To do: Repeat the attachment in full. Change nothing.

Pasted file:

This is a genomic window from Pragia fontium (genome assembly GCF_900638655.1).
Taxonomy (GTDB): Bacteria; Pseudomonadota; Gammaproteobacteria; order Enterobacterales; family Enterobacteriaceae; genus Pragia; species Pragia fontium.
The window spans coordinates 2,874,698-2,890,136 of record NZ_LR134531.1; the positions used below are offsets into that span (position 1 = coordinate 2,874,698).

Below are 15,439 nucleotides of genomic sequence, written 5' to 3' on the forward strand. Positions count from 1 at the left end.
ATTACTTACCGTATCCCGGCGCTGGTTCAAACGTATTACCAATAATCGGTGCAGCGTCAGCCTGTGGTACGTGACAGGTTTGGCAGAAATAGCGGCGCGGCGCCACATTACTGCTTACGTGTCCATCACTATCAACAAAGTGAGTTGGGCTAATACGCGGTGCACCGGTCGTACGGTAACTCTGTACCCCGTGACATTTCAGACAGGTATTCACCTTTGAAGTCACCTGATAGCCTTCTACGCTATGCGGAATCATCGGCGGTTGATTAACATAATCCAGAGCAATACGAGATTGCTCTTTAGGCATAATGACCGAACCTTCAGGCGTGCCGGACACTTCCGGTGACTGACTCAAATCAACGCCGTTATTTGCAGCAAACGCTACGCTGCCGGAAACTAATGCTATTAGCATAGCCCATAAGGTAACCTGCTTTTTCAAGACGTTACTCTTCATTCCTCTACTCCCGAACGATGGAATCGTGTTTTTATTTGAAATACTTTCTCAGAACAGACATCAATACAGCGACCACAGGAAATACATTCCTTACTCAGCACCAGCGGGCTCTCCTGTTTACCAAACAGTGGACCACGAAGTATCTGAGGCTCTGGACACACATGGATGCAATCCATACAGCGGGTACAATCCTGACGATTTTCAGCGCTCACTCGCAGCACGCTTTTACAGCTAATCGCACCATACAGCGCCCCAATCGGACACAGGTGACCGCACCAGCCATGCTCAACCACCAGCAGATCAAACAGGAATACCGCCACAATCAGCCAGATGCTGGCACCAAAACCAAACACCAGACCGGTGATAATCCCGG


This is a genomic window from Pragia fontium (genome assembly GCF_900638655.1).
Taxonomy (GTDB): Bacteria; Pseudomonadota; Gammaproteobacteria; order Enterobacterales; family Enterobacteriaceae; genus Pragia; species Pragia fontium.
The window spans coordinates 2,874,698-2,890,136 of record NZ_LR134531.1; the positions used below are offsets into that span (position 1 = coordinate 2,874,698).

Below are 15,439 nucleotides of genomic sequence, written 5' to 3' on the forward strand. Positions count from 1 at the left end.
ATTACTTACCGTATCCCGGCGCTGGTTCAAACGTATTACCAATAATCGGTGCAGCGTCAGCCTGTGGTACGTGACAGGTTTGGCAGAAATAGCGGCGCGGCGCCACATTACTGCTTACGTGTCCATCACTATCAACAAAGTGAGTTGGGCTAATACGCGGTGCACCGGTCGTACGGTAACTCTGTACCCCGTGACATTTCAGACAGGTATTCACCTTTGAAGTCACCTGATAGCCTTCTACGCTATGCGGAATCATCGGCGGTTGATTAACATAATCCAGAGCAATACGAGATTGCTCTTTAGGCATAATGACCGAACCTTCAGGCGTGCCGGACACTTCCGGTGACTGACTCAAATCAACGCCGTTATTTGCAGCAAACGCTACGCTGCCGGAAACTAATGCTATTAGCATAGCCCATAAGGTAACCTGCTTTTTCAAGACGTTACTCTTCATTCCTCTACTCCCGAACGATGGAATCGTGTTTTTATTTGAAATACTTTCTCAGAACAGACATCAATACAGCGACCACAGGAAATACATTCCTTACTCAGCACCAGCGGGCTCTCCTGTTTACCAAACAGTGGACCACGAAGTATCTGAGGCTCTGGACACACATGGATGCAATCCATACAGCGGGTACAATCCTGACGATTTTCAGCGCTCACTCGCAGCACGCTTTTACAGCTAATCGCACCATACAGCGCCCCAATCGGACACAGGTGACCGCACCAGCCATGCTCAACCACCAGCAGATCAAACAGGAATACCGCCACAATCAGCCAGATGCTGGCACCAAAACCAAACACCAGACCGGTGATAATCCCGG